Trajkovski's five point plan
Macedonian President Boris Trajkovski on 8 June announced a peace plan to the nation on state television structured around the following points:
- Gradual return of Macedonian forces to barracks
- Providing for the proportional representation of ethnic Albanians in government at both republic and local levels
- Increased use of the Albanian language in official dealings
- A partial amnesty for UÇK fighters
- "Confidence-building measures"
The points were sketchy on detail, and it is uncertain whether they fully comply with the demands of the extremists to upgrade the Albanian nation and language to full equality with Macedonians. Thus far, the lack of detail has been the main criticism of the plan. Javier Solana, EU High Representative for Common Foreign and Security Policy, visiting Skopje on 9 June voiced his support for the plan and gave Parliament until the 25 June to resolve the legal status of Albanians.
The plan has highlighted the apparent and growing rift between the approaches of President Trajkovski, who appears to be pursuing a programme for dialogue, and Prime Minister Lubčo Georgievski who was accused this week of "hamstringing" the government and holding up progress. Georgievski has long favoured the declaration of a state of national emergency and waging all out war on the UÇK.
This week, a joint command has been established of the army and police, bringing the police under the direct control of Trajkovski, rather than under the Interior Ministry and thus ultimately under Georgievski. It is widely believed that the plan was suggested some time ago and was obstructed by the Prime Minister.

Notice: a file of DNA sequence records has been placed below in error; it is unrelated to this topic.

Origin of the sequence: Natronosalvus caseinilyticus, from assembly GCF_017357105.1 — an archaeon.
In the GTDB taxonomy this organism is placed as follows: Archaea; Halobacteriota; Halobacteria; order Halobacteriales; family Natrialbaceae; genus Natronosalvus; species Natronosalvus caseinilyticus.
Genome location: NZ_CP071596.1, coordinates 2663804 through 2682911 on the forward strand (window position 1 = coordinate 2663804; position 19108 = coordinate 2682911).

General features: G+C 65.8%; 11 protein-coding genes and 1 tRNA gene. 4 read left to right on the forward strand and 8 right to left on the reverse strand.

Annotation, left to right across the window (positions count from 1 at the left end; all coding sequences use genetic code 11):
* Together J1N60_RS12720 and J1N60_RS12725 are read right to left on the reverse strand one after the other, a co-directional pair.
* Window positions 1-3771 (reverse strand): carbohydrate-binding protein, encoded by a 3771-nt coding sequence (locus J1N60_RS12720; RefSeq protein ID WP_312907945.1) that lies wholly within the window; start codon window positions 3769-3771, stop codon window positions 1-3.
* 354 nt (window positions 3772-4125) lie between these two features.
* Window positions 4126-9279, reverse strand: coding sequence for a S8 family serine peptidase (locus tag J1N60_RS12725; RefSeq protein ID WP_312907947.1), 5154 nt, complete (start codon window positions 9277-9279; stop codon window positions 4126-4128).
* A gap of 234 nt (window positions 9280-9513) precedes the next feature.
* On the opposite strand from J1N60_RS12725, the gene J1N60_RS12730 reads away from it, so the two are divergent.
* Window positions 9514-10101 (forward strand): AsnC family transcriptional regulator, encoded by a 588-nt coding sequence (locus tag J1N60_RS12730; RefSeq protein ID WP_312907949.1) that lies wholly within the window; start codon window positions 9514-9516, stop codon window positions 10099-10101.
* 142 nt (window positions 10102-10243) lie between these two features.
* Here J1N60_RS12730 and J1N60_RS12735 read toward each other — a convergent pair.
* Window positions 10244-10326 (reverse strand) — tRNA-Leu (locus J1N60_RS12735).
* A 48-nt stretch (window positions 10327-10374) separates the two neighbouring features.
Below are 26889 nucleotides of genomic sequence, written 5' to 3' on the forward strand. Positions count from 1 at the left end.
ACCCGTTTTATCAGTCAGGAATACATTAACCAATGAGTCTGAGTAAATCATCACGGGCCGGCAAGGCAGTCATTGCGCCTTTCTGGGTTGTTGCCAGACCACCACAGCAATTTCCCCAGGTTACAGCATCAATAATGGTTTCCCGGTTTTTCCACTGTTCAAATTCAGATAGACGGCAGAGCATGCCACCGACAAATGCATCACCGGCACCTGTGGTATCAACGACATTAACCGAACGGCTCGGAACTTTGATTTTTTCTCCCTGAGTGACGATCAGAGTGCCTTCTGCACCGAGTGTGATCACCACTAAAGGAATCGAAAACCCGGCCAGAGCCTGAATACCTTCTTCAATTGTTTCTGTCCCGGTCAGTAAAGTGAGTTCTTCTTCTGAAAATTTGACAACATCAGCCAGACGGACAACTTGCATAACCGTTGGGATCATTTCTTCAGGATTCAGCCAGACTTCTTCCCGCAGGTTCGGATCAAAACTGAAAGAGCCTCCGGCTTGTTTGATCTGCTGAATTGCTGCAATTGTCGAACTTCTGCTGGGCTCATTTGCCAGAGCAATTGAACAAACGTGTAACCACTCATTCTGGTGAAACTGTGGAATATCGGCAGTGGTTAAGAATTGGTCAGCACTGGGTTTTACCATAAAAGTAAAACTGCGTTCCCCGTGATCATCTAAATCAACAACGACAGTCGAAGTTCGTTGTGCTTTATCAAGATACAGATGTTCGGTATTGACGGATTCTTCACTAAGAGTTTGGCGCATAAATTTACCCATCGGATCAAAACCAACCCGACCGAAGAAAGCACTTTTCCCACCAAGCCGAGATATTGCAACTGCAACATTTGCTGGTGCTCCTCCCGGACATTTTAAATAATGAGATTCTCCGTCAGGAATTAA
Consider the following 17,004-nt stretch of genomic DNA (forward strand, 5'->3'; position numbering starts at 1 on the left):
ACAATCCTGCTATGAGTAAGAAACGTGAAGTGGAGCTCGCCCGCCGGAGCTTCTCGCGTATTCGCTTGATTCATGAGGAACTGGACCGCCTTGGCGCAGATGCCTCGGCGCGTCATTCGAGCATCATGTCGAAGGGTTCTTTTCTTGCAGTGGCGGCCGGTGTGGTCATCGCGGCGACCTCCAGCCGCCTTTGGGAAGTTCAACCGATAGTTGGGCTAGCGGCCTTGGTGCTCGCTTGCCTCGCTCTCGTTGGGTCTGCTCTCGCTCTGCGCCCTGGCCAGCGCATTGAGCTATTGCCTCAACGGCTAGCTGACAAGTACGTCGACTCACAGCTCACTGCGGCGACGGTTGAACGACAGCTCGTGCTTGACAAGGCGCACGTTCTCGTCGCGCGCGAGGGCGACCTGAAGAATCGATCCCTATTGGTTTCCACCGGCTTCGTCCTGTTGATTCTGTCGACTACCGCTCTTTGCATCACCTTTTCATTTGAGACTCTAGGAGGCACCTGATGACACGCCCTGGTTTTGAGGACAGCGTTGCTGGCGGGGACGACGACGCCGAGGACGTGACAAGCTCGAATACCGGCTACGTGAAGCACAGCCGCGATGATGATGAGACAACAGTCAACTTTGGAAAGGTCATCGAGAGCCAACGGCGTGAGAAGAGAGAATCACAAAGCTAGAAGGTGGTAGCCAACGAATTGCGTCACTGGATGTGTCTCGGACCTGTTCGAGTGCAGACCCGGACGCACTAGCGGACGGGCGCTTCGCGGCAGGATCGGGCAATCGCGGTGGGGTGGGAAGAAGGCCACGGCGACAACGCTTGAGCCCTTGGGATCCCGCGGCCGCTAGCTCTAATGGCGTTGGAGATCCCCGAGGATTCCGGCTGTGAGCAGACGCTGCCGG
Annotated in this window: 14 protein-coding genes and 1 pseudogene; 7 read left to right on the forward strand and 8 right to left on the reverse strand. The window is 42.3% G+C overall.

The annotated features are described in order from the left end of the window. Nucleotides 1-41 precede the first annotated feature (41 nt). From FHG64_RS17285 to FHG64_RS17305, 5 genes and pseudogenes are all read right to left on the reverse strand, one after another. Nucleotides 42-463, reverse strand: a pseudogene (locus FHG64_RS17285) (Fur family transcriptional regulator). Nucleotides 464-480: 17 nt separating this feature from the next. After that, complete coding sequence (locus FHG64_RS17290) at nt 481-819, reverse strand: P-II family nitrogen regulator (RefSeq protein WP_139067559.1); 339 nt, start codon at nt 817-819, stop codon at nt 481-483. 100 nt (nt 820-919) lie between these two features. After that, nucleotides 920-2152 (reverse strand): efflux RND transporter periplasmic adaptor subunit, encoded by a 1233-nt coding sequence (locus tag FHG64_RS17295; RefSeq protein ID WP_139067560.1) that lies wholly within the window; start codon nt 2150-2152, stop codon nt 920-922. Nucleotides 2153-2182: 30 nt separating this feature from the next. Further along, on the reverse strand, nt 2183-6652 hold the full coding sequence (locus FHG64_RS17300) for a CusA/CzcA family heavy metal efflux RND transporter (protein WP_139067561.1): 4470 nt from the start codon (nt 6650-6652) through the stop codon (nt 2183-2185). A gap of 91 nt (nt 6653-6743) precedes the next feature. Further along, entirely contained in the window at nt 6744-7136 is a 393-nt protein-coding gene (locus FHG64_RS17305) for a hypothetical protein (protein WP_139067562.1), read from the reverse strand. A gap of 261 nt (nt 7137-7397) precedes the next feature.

Araçinovo hits the headlines again
The village of Araçinovo on the outskirts of Skopje—famous because of an incident last year in which two Macedonian policemen were shot and killed by unidentified attackers and the wave of anti-Albanian violence the police unleashed in their search for the perpetrators (including one extra-judicial execution)—hit the headlines again on 9 June when members of the UÇKombëtare walked into the village and declared it a free zone.
The village is a highly symbolic one, and the presence of the extremist group so close to Skopje caused a great deal of concern. People questioned how the extremists were able to get such easy access to such a strategic site and worried that it will be used as a base from which to attack the capital city. The move towards Skopje appears to have been in reaction to the continuing barrages behind Kumanovo and to the government's refusal to observe an ultimatum offered by the UÇK to stop their assaults or risk an attack on the capital.
The concern was heightened by a press statement from Commander Ismet Hoxha in which he explicitly cited Petrovec Airport, the country's sole oil refinery, OKTA, police stations and even central government buildings as potential targets. Military experts later said that as the village was ten kilometers from central Skopje and the range of the mortars it is believed the extremists are armed with is only seven kilometers, such widespread and central damage was unlikely. However, the Belgrad-Atina highway is well within range, as is the airport.